Gupta’s phony trading leads South African banks to sharpen anti-money laundering regimes

The corruption scandal in South Africa centred on former president Jacob Zuma’s dealings with the country’s wealthiest Gupta family has prompted banks there to look closely at their anti money laundering and counter financing of terrorism (AML/CFT) measures.

The alliance of the former South African leader and the business moguls – dubbed ‘Zupta’ – used shell companies, mysterious trades and suspicious cash transactions that eventually caught the attention of regulators in various jurisdictions.

Presidential exit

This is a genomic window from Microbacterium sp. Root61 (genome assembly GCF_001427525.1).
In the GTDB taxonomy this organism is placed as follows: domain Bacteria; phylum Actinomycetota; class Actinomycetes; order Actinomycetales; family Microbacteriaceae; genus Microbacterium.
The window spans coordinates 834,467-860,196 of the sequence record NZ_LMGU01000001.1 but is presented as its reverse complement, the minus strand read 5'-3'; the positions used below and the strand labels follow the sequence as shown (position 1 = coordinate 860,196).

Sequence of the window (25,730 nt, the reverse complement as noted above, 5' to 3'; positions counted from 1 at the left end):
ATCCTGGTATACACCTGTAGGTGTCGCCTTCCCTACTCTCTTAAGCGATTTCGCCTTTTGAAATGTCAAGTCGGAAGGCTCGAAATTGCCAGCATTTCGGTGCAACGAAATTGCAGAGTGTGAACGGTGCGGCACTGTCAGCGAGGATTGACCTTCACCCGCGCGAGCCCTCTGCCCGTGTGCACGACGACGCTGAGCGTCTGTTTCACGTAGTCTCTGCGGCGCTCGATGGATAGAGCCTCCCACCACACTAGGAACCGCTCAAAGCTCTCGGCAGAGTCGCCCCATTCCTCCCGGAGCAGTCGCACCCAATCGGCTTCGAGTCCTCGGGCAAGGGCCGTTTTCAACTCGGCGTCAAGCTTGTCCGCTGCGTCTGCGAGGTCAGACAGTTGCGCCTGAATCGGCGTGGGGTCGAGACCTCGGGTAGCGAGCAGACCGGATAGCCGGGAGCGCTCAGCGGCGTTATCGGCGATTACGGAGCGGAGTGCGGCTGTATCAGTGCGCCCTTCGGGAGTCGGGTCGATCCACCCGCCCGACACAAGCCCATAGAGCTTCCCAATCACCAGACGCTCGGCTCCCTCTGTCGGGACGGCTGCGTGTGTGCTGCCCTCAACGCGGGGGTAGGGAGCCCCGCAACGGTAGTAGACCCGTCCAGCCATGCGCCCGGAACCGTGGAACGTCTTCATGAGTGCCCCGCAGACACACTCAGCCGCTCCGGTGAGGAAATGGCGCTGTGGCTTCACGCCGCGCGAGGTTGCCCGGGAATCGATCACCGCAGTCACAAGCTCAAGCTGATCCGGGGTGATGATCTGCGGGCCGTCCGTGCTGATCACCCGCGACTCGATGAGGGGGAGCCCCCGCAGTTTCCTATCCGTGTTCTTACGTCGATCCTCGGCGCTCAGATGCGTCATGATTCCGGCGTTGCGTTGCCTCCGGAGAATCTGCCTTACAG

Zuma’s involvement in Zupta was one of the reasons he was forced to resign, as it inflicted severe damage on one of Africa’s biggest economies.

Zupta is reported to have drained billions of rands from government institutions by orchestrating awards of government contracts to offshore shell companies.

Bank involvement

Suspicious cash flows from banks in South Africa, UAE, China, India, the US and Canada were eventually revealed through banks’ internal compliance procedures or regulators.

Banks caught up in Zupta’s suspicious transactions are thought to include ABSA, the Bank of Baroda’s South African branch and the State Bank of India.



Categories: Trade Based Financial crimes News